The Student Support Fund offers immediate assistance to students who need help with essential items such as food, housing, and academic costs. Since 2020, more than 2,300 donors from our global community have raised in excess of $1.4 million to support students like Liam.
Today, third year Bachelor of Commerce student Liam is thriving in his studies, volunteering as part of the University community, and looking forward to a bright future. But when Liam was finishing high school five years ago, the idea of attending university felt out of reach.
“Growing up, I lived with a single mum who was on a disability support pension, so there wasn’t a lot of money flowing through the house,” shared Liam. “Just things like being able to pay for the internet each month was a bit of a struggle.”
Additionally, growing up in Colac – a small coastal town two hours from Melbourne – meant Liam had limited access to career development in high school.
I think one of the biggest difficulties of being a regional student is the sheer lack of opportunity compared to metropolitan counterparts; access to things like private tutors, apprenticeships and libraries.
When Liam began to consider university, he knew he would have to leave Colac and find accommodation closer to the city.
“I remember looking at my bank balance and thinking ‘how am I going to rent a house and pay the bond and buy a laptop?’ It was definitely a wakeup call.”
Studying in survival mode
It was these considerations that led Liam to delay his studies for 18 months so he could save up enough money to support himself through casual work.
After working hard to put away savings, Liam was able to begin studying at the University in 2019. He chose to major in politics and economics – areas he was always keenly interested in.
Although Liam was enjoying university, many of his experiences were tainted by his financial worries.
“In 2019, I was sharing a house and paying $150 per week. But even then, after the rent, the bills, and the food, I was living off $5 to $10 per week.
“It really consumed me. Instead of focusing on learning, I was focusing on how I was going to spread this money far enough to have food for the next three days.”
Then at the beginning of 2020, Liam received a housing bursary that relieved some financial pressure. Through receiving this support, Liam finally began to feel a sense of stability.
But not long after, COVID-19 changed everything.
“I was on campus for about four weeks before everything got shut down. I was forced to go home with nothing but a laptop and some pens and pencils to my name.”
Liam spent his second year of university studying remotely in Colac, in and out of lockdowns, missing all the experiences he had been enjoying on campus.
But thankfully, 2021 saw Liam move back to Melbourne through the support of our generous donors.
“I received a grant from the Student Support Fund at the start of 2021 and that helped me come back to Melbourne after returning home from the pandemic,” explained Liam.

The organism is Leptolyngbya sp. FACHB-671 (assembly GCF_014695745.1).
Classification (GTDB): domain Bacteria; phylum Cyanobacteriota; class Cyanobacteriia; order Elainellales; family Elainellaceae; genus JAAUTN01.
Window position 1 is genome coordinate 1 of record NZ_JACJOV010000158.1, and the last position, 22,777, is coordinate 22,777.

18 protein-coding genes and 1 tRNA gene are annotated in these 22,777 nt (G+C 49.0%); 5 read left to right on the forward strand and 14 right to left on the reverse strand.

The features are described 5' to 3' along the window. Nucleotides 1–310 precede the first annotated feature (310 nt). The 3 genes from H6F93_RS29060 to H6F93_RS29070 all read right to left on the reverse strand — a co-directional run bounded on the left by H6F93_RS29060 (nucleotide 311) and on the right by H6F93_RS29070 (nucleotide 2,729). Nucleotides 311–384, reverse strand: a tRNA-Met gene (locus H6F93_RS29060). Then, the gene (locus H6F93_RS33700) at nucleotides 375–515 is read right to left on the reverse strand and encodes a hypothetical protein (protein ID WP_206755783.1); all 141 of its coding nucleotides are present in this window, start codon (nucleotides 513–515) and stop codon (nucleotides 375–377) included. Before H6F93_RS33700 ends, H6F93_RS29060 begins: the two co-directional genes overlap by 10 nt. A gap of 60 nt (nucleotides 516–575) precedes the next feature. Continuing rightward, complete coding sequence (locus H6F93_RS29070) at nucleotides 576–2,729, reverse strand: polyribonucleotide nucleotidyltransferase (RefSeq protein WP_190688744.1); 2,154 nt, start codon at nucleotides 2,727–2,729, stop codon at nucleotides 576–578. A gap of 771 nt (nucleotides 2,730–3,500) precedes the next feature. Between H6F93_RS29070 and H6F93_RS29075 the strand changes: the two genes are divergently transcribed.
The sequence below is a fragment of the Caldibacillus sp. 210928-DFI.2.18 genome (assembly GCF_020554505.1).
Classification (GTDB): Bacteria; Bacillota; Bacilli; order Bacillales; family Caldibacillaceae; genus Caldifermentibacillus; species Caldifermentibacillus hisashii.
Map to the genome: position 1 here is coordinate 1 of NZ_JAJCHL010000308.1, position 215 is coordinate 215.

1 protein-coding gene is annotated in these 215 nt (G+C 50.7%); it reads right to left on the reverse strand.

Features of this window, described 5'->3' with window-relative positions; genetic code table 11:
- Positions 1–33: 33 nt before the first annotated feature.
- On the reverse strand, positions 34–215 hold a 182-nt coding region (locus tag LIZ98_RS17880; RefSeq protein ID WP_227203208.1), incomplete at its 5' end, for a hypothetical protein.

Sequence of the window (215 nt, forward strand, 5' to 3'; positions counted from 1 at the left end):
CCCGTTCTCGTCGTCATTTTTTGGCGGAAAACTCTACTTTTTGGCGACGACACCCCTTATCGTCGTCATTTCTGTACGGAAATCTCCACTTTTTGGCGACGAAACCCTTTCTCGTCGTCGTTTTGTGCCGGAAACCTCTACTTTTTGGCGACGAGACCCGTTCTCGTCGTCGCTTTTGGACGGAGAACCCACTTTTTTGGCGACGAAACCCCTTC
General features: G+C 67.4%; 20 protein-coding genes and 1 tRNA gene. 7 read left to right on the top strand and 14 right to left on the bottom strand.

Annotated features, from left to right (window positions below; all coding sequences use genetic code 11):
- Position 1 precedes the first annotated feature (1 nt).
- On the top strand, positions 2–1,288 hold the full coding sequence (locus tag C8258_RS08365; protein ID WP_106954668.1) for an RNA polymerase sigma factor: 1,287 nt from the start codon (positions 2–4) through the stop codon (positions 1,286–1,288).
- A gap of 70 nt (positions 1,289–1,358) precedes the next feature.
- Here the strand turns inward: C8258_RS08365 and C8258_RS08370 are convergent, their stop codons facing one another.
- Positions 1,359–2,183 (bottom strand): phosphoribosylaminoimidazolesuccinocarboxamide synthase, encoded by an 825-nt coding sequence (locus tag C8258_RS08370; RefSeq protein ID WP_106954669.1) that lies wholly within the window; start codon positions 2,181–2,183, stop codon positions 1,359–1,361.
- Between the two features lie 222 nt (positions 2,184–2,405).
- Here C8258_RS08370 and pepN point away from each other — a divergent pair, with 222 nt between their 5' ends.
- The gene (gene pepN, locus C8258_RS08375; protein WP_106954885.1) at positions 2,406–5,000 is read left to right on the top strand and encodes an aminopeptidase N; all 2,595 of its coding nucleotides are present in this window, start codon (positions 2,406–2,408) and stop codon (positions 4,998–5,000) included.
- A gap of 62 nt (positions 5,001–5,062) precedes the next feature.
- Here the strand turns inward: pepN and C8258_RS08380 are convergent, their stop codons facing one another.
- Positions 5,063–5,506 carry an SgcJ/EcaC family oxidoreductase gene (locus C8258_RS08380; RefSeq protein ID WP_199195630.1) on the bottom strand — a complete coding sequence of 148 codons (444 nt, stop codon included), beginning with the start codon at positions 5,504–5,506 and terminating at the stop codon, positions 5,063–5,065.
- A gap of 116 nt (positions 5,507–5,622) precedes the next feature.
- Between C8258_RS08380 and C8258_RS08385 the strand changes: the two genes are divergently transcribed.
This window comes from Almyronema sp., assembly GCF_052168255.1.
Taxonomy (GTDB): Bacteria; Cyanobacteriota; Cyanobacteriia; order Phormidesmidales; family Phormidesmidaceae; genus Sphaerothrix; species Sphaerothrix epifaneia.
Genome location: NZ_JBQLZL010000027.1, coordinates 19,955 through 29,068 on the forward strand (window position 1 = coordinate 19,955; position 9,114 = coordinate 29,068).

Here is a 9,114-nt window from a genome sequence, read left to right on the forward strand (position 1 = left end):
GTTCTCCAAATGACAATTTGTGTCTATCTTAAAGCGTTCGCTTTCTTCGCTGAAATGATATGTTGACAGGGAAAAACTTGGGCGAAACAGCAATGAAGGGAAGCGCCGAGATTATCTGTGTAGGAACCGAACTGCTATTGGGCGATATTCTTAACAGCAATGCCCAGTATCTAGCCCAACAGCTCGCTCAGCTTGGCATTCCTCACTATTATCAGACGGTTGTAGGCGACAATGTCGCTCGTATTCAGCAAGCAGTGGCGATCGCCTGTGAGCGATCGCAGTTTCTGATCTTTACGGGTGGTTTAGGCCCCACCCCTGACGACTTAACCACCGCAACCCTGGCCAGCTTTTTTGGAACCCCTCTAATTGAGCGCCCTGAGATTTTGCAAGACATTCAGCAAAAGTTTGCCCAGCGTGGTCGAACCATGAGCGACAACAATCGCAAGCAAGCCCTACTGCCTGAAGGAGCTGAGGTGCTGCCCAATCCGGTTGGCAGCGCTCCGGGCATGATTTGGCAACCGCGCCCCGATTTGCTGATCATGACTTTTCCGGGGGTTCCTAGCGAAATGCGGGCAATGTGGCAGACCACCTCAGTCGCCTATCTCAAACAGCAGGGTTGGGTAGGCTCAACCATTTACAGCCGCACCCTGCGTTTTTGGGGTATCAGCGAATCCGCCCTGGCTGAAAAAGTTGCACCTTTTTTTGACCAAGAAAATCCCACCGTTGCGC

Support leading to growth
Beyond aiding with more practical things like transport and rental costs in Melbourne, the financial support became so much more than just money to Liam.
The support has essentially allowed me to continue my studies. Otherwise, it would've been tough to be able to support myself financially and continue my education.
“Instead of having to work 30 hours a week while studying and trying to manage assignments and everything else, I've been able to spend the last three years building my character, learning new skills, meeting new people, and having an enriching life while I've been up here in Melbourne.
“That is what university's supposed to be.”
Receiving this invaluable support also helped Liam feel more connected to the University community – motivating him to give back through peer mentoring and ambassadorship programs.
“I think my purpose is to assist as many people as I can and give back in any way I can. And if I can make any small impact, I will.”
Investing in community
When Liam first applied to the University of Melbourne in 2019, he enrolled in an arts degree. But he soon realised his talents and passions lied elsewhere.
“I loved my economics class so much that I ended up transferring to Bachelor of Commerce,” said Liam.
While he’s not exactly sure of his future career path yet, Liam knows he wants to harness the support he’s received to make a difference – a sentiment he knows the generous donors who supported him share as well.
“I've learned more about myself and what I want to achieve during my time at university. I don't know what that is yet, but I want to work for a purpose,” said Liam.
“Through my studies, I've realised that education reverses inequality and it helps young people make the change they want to see in their communities.
“Donor support provides young people who have the ability and talent to attend university the opportunity to gain an education that they wouldn't otherwise have access to.”
And Liam knows that changing one person’s future can have a ripple effect on many others around them, too.
“Investing in someone’s education certainly has profound impacts. Not just on that person, but on the many different people they will positively impact throughout their career and their lifetime because of that education.”
Liam feels a deep sense of gratitude to the donors who made these formative changes in his life possible.
The donors are wonderful people that give young people like myself the gift of education
“You are reversing inequality, and giving young people hope and a chance at life. I just want to say thank you to all the donors that make that contribution and improve the lives of many.”